4. Paula Lynn from Who Else Unlimited, December 17, 2010 at 6:34 p.m.

    Listen to Bruce.

  5. Howie Goldfarb from Blue Star Strategic Marketing, December 18, 2010 at 10:55 a.m.

    Did anyone ask the people if they want advertising, care to see advertising etc online? Your premise makes the assumption that we do. Maybe we are ok with the ads being there because we know it subsidizes the cost of the content. But the fact is even if the advertising was perfect, do you think we want to spend our time clicking ads when we came online for another reason? I really don't think so. We are assaulted in our lives everywhere by Brands and Marketers trying to sell us. Every single place we look there are ads.

    I personally think people if asked want to see much less advertising. We already see Brand pitches when we go shopping. Talk to us in the store. Or when we log into the web store to buy something.

    That all being said. I bet people would dig reducing advertising by 90% and make the 10% relevant enough to be interesting.

  6. M. Davis from Kinetics Marketing & Communications, December 19, 2010 at 5:12 p.m.

    Being in the industry, nothing really shocks me about the amount of information that advertisers know and use. However, anytime I am with a group of non-marketing consumers, the only time they bring up advertising is to say, "Isn't it scary what advertisers know about us?" I feel like this is going to be a real balancing act for sites like Facebook that know more about us than our parents do and most people see as an online "home away from home." As advertising on social sites becomes more and more targeted (I see you shop at xx, you went to xx college and your are xx years old--Facebook putting my age in ads was especially off-putting), people are going to get creeped out a bit. The important issue is will they boycott the site or passively complain about it?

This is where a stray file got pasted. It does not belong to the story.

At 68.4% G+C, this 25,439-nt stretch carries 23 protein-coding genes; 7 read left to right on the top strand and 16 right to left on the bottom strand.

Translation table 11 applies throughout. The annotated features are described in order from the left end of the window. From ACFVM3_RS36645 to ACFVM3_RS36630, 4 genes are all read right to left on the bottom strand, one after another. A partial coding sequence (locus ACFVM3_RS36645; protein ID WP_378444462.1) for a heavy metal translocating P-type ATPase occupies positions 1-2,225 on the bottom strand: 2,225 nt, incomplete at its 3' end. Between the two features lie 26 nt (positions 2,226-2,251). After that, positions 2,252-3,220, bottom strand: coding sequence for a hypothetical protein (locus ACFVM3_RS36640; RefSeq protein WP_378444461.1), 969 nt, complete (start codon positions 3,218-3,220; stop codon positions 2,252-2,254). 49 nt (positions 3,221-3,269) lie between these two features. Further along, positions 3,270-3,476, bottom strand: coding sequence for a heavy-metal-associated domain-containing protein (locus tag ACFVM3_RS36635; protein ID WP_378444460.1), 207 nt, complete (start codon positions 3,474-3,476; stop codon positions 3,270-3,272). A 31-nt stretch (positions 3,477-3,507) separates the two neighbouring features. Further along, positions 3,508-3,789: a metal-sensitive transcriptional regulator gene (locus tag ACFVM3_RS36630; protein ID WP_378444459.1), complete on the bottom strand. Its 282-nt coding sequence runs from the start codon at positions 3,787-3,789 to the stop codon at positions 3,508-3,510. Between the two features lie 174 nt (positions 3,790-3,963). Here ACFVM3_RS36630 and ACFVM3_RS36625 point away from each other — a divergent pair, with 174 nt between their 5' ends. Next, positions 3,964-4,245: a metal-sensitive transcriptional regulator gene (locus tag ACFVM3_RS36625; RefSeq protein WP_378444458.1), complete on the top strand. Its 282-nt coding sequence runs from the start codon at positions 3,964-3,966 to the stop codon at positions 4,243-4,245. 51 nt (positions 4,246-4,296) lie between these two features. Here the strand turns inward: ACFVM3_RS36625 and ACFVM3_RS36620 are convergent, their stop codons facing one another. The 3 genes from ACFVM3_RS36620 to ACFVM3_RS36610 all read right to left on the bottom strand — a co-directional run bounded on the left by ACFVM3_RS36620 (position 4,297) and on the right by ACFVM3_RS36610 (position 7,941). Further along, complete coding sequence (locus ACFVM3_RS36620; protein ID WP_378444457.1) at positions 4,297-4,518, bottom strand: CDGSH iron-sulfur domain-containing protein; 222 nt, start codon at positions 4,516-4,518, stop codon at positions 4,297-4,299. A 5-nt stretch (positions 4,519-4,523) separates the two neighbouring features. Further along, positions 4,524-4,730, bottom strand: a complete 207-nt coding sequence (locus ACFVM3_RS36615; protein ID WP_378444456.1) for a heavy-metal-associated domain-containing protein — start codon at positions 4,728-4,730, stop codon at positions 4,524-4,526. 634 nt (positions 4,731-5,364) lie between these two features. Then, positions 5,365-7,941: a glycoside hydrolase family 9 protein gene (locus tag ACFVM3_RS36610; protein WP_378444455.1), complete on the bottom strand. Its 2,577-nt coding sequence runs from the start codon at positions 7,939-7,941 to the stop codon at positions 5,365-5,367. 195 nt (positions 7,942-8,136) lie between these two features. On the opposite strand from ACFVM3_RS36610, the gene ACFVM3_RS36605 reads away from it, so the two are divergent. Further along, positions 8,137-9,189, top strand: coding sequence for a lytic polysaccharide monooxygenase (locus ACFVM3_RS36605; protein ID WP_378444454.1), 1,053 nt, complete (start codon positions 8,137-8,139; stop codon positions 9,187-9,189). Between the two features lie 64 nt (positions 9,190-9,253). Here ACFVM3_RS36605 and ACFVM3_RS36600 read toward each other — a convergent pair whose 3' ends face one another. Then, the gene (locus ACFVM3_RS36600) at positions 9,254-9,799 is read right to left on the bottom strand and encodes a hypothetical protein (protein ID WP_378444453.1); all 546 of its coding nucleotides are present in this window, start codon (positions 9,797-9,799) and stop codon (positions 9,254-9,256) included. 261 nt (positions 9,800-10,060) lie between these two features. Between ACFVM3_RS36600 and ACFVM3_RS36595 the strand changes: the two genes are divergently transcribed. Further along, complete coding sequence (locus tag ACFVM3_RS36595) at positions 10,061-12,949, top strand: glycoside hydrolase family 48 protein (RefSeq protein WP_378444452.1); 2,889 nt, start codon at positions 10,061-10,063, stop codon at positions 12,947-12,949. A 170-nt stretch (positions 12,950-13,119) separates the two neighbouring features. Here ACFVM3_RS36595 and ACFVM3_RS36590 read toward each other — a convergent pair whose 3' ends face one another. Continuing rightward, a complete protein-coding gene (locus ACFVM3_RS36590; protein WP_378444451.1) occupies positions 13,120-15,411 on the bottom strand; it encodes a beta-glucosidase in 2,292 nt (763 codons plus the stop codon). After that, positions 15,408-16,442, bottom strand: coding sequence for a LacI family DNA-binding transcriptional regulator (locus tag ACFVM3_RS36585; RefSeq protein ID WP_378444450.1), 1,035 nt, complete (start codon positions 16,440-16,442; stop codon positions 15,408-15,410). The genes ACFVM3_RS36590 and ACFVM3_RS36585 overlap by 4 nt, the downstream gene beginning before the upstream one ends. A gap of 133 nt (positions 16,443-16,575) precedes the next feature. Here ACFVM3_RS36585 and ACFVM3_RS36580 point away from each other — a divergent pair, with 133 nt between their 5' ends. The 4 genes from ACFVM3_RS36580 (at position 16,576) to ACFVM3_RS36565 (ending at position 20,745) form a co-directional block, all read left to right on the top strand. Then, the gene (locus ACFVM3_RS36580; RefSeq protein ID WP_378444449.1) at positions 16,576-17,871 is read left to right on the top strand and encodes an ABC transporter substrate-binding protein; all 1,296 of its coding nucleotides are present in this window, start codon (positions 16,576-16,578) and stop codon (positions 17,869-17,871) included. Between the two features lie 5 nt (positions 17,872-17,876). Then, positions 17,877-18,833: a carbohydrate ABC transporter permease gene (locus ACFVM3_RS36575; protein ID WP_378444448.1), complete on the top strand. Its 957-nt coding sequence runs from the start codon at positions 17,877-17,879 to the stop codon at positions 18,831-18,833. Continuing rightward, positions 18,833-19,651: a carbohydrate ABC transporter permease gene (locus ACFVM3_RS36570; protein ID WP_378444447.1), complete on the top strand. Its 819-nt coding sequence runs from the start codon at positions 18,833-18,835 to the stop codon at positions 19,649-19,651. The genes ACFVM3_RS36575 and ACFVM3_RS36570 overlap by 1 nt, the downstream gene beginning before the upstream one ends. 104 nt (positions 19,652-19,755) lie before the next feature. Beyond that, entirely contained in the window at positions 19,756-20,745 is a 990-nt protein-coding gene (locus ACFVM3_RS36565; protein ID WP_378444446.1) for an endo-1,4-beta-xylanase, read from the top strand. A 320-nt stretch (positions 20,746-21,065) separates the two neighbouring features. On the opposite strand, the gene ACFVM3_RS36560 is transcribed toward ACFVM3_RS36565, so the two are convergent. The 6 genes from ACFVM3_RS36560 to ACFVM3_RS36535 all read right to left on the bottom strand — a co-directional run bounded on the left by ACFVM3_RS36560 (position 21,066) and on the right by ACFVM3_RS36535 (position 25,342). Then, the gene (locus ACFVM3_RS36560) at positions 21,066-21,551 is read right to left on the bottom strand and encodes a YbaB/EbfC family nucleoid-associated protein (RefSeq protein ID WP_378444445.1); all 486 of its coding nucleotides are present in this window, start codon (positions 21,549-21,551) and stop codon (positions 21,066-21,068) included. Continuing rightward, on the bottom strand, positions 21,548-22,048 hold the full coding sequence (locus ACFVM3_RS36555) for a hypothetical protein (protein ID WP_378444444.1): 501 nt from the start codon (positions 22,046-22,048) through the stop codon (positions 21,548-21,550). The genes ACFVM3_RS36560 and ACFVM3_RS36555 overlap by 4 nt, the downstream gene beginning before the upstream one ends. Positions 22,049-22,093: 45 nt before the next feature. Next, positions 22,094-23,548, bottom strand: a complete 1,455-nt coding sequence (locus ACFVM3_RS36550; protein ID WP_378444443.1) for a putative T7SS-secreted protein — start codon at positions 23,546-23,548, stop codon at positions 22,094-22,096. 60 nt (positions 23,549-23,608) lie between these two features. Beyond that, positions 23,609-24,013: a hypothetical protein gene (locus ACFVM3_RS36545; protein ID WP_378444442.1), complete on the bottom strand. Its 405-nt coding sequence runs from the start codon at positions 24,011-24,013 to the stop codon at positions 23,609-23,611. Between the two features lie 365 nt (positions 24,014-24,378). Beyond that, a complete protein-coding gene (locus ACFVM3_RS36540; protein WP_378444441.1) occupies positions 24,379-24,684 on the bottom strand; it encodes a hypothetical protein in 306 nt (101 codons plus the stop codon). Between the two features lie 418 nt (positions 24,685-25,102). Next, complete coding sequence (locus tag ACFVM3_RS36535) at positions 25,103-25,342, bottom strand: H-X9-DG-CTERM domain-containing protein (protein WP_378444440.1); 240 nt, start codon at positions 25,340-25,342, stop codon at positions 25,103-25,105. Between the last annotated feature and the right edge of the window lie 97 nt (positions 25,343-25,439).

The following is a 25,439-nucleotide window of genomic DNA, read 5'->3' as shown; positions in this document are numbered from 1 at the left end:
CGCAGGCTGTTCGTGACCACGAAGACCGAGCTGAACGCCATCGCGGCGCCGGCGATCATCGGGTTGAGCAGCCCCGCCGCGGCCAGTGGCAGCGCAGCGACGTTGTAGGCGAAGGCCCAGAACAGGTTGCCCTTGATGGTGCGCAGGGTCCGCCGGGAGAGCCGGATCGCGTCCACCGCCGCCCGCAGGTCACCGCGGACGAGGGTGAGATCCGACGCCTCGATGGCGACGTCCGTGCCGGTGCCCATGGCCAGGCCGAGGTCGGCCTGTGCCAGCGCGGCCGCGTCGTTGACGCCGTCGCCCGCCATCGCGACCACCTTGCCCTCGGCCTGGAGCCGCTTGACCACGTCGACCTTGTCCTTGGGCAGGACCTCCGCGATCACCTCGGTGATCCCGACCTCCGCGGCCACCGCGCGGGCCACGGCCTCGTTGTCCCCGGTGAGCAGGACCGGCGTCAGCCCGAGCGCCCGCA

- Monica

  7. Ross Bradley from Qeg Pty Ltd, December 19, 2010 at 6:26 p.m.

    Thanks for the opportunity to comment.

    This is more than 'the voice of the industry' (AdExchanger) will allow, as they much prefer to 'bury' (and to not publish) any comment that is not exactly 'in line' with their own one sided thoughts on this (very much a), 'hot potato' subject.

    In the above recent 'spin/bias' type article, the authors (from a law firm), point out the following:

    "Facebook has implemented privacy practices so that users see quite clearly every time a third party application wants access to their data, and the user can decide on a "just in time" basis whether to permit such access or not (and if they do not, they do not get access to the application)."


    "If they do NOT, they do not get access..." ????

    So, the question is? - What then is stopping many other publishers following this very same course, in time?

    There are many (other) implications, that must be considered, surely?

    Ross Bradley - LC

  8. Ross Bradley from Qeg Pty Ltd, December 20, 2010 at 4:41 a.m.

    Yes .....

    "If they do NOT, they do not get access..." ????

    So, the question is? - What then is stopping many other publishers following this very same course, in time?

    I guess the following kind of answers that question.

    "The more creative companies will find new ways to legally and ethically make profitable use of information that users openly volunteer," White says.

    A high-visibility Web site publisher, such as sports network ESPN, for instance, could buttress strategies centered around nurturing "first-party relationships" -- open dealings between a Web site publisher and visitor that stand apart from Internetwide tracking by a third-party ad network.

    ESPN's fantasy football leagues and insider columns, for example, already are trusted by hordes of loyal customers who disclose personal information specifically to ESPN in exchange for access to free services."

    (Page 4 of 5)